The train then moves on to the first airtime hill of the coaster and this is where riders start to feel how intense this coaster is. Note that this exact hill is taller than the first drop of many wooden coasters out there and T Express goes through it at such high speed, perhaps in the vicinity of 30-40 mph. This is one hell of an airtime ejector hill. Everyone, from first to last row, literally flings out of the seats. Hairs go up straight away. Those wearing hoodies have their hoods fly up uncontrollably. The coaster then follows it up with an out-of-control figure eight turn at even faster speed before going up a hill and entering the midway block brakes where guests can take a moment to take their breaths.

El Toro's and Balder's influences on T Express are visible based on how the coaster is shaped.

Before the riders can get their sanity back, the train accelerates down once again and enters the second portion of the roller coaster. This is the moment when T Express enters the out-and-back layout filled with tons of airtime hills. At this portion of the park, the coaster's intense-scary nature is being turned into intense-fun as the coaster flings its riders out of their seats again and again and again... for more than 10 times. But it's nowhere as intense as the first portion of the coaster.

Riders having the time of their lives on T Express' second portion.
Source: Intamin

At this point, even those who cry at the top of the first hill before the main drop start to laugh and lift their hands up. The more airtime hills they go through, the more they realise of how fun this coaster actually is despite the fact that the airtime remains strong and forceful. I have never, in my life, experienced a roller coaster than can turn a "denouncer" into "fans" like T Express.

Following the second portion, the train hits a long straight track before finally hitting the final brakes. This part makes me realise of how much speed the coaster has sustained throughout the course. If the coaster were to have another major drop, T Express would have easily climbed the hill with such sheer force that can fling the riders out once again.

Wood upon wood upon wood: three levels of excitement on T Express' second portion.


I'm not quite sure what really draws me to T Express very strongly. The airtime is not as sensational as El Toro, not as forceful as Skyrush, and definitely not as graying-out intense as Intimidator 305. But before I knew it, I went on the roller coaster 4 times in one day, despite the coaster having a wait time of 90 minutes at one point.

I definitely love that first portion of the coaster. The magnificent view at the top, the slow roll-down after the lift hill, the intense first drop, and that amazing airtime ejector hill that follows. It was truly a perfect giant roller coaster experience that is crafted perfectly to showcase how intense a coaster can be, despite not being the tallest and fastest coaster to exist. The figure-eight turn afterwards before the midway block brakes is also a very nice touch to show the sheer force this coaster exerts.

The second part is the true highlight of the roller coaster.
Source: Coasters and more

For me, however, the true highlight of this coaster is the 2nd part, which is where the riders start to show how much fun they're having on this coaster - from children of primary school to dating couples, to seniors that are literally dragged by their sons and daughters and an entire family who are holding for their dear lives to the lap bars. With close to an entire kilometre of track dedicated to these airtime hills, riders end up anticipating more and more airtime as they go through the course.

Riders waiting for their turns to ride T Express.

You can literally listen to the riders having fun with it with anticipation like, "Okay, here comes another one. Ready? Ready? YAAAA!" as they lift their hands up in the air.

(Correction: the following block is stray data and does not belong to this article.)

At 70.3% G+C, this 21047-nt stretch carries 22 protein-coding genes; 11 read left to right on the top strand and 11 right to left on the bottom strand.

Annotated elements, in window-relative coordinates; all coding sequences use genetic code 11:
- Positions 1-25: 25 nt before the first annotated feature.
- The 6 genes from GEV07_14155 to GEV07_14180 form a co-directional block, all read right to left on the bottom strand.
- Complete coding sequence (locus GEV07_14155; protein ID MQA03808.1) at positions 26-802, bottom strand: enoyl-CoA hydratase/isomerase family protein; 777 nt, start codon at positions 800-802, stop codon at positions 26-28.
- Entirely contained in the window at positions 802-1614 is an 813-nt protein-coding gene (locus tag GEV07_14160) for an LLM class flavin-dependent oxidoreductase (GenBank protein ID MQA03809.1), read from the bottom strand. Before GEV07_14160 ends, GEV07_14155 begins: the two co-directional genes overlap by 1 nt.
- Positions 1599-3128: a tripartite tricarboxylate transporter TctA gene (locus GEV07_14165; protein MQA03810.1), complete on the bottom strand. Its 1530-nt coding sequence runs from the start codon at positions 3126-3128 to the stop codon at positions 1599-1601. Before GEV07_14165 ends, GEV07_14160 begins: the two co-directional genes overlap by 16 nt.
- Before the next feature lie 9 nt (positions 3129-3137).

This is what I feel T Express does very well: turn pure terror completely into pure joy. It's not everyday you ride a roller coaster that does this in one single course, but T Express does that with such an effortless run.

T Express is without doubt the most popular ride at the park, attaining queue time north of 60 minutes throughout the day. 

Want to have the wildest experience possible on T Express? Then I recommend you riding the roller coaster at the very last row (or at least on one of the rows in the very last car) AND right before it closes down. Thanks to its location being at the back corner of the park and surrounded by natural hills, there are very minimal lightings to guide your way throughout the roller coaster. As such, the experience will be in almost complete darkness. Add to the fact that the last row offers the wildest ride (your butts will leave the seats almost entirely throughout the coaster), you're in for one of the wildest, most memorable coaster experience you can imagine.

T Express' surrounding is magnificently beautiful, especially in autumn.


As of today, I have been on 382 roller coasters across 19 countries. It has been 3 years since I declared Intimidator 305 at Kings Dominion as my favourite roller coaster. To finally have the chance to ride this roller coaster was a pure joy for me not only because T Express is one hell of a good coaster, but also because I finally found my new favourite roller coaster on this planet.

A roller coaster can aim to be intense, to be family-friendly, or to be simply enjoyable. But never have I ever experienced a roller coaster that can turn pure terror into pure joy in one single course. T Express does just that to everyone, from children on their first roller coasters to the elderly who want to check their bucket lists. T Express offers both intense and enjoyable experience for everyone, and that makes everyone happy. And isn't that the point of a roller coaster to begin with?

South Korea should be proud for having a roller coaster that is regarded so highly by the theme park and roller coaster enthusiasts communities worldwide.

T Express is, without doubt, my newest favourite roller coaster.


  1. Interestingly enough, this is the type of wooden coaster that is currently being looked down upon by the industry. Colossos, which was the prototype for this model, has apparently aged so badly the park needs to re-track everything from start to end. Would be interesting to see what'd happen to T Express in the future.

    Regardless, nice review as always. Love your honest opinion and passion, man!

    1. Ah yes, someone else told me about that. Thankfully I got to experience it and it actually operated with 3 trains that day. I guess we just need to see what would happen to the other 2, Balder and El Toro.